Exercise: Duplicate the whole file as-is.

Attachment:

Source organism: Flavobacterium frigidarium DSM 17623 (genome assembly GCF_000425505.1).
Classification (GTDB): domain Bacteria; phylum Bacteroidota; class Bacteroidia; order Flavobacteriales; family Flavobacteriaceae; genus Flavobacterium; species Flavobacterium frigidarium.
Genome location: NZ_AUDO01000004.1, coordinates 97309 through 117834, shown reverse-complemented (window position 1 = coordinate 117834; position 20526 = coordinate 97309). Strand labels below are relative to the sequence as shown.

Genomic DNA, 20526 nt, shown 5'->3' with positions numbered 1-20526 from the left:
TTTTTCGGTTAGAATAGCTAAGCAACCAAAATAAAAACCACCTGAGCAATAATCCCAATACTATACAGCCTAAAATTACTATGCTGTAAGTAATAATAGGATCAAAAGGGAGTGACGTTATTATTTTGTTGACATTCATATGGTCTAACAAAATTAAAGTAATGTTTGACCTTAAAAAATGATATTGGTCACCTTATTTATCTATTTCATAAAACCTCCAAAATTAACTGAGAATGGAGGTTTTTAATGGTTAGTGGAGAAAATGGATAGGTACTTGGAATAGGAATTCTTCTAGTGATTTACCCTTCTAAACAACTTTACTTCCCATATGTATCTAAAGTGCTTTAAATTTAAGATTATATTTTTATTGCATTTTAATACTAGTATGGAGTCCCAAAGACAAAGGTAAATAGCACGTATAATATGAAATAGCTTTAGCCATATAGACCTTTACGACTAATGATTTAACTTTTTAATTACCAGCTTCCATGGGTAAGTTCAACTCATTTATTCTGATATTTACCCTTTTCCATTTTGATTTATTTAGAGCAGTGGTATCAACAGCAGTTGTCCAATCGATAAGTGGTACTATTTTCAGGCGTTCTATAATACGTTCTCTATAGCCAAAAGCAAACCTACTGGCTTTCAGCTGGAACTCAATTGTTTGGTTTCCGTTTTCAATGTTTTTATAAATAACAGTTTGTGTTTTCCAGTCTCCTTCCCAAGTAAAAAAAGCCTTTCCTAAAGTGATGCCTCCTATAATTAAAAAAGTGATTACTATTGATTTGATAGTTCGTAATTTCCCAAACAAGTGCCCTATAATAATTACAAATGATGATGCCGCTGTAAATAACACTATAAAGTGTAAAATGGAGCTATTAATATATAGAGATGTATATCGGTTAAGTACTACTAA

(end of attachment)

Source organism: Flavobacterium frigidarium DSM 17623 (genome assembly GCF_000425505.1).
Classification (GTDB): domain Bacteria; phylum Bacteroidota; class Bacteroidia; order Flavobacteriales; family Flavobacteriaceae; genus Flavobacterium; species Flavobacterium frigidarium.
Genome location: NZ_AUDO01000004.1, coordinates 97309 through 117834, shown reverse-complemented (window position 1 = coordinate 117834; position 20526 = coordinate 97309). Strand labels below are relative to the sequence as shown.

Genomic DNA, 20526 nt, shown 5'->3' with positions numbered 1-20526 from the left:
TTTTTCGGTTAGAATAGCTAAGCAACCAAAATAAAAACCACCTGAGCAATAATCCCAATACTATACAGCCTAAAATTACTATGCTGTAAGTAATAATAGGATCAAAAGGGAGTGACGTTATTATTTTGTTGACATTCATATGGTCTAACAAAATTAAAGTAATGTTTGACCTTAAAAAATGATATTGGTCACCTTATTTATCTATTTCATAAAACCTCCAAAATTAACTGAGAATGGAGGTTTTTAATGGTTAGTGGAGAAAATGGATAGGTACTTGGAATAGGAATTCTTCTAGTGATTTACCCTTCTAAACAACTTTACTTCCCATATGTATCTAAAGTGCTTTAAATTTAAGATTATATTTTTATTGCATTTTAATACTAGTATGGAGTCCCAAAGACAAAGGTAAATAGCACGTATAATATGAAATAGCTTTAGCCATATAGACCTTTACGACTAATGATTTAACTTTTTAATTACCAGCTTCCATGGGTAAGTTCAACTCATTTATTCTGATATTTACCCTTTTCCATTTTGATTTATTTAGAGCAGTGGTATCAACAGCAGTTGTCCAATCGATAAGTGGTACTATTTTCAGGCGTTCTATAATACGTTCTCTATAGCCAAAAGCAAACCTACTGGCTTTCAGCTGGAACTCAATTGTTTGGTTTCCGTTTTCAATGTTTTTATAAATAACAGTTTGTGTTTTCCAGTCTCCTTCCCAAGTAAAAAAAGCCTTTCCTAAAGTGATGCCTCCTATAATTAAAAAAGTGATTACTATTGATTTGATAGTTCGTAATTTCCCAAACAAGTGCCCTATAATAATTACAAATGATGATGCCGCTGTAAATAACACTATAAAGTGTAAAATGGAGCTATTAATATATAGAGATGTATATCGGTTAAGTACTACTAA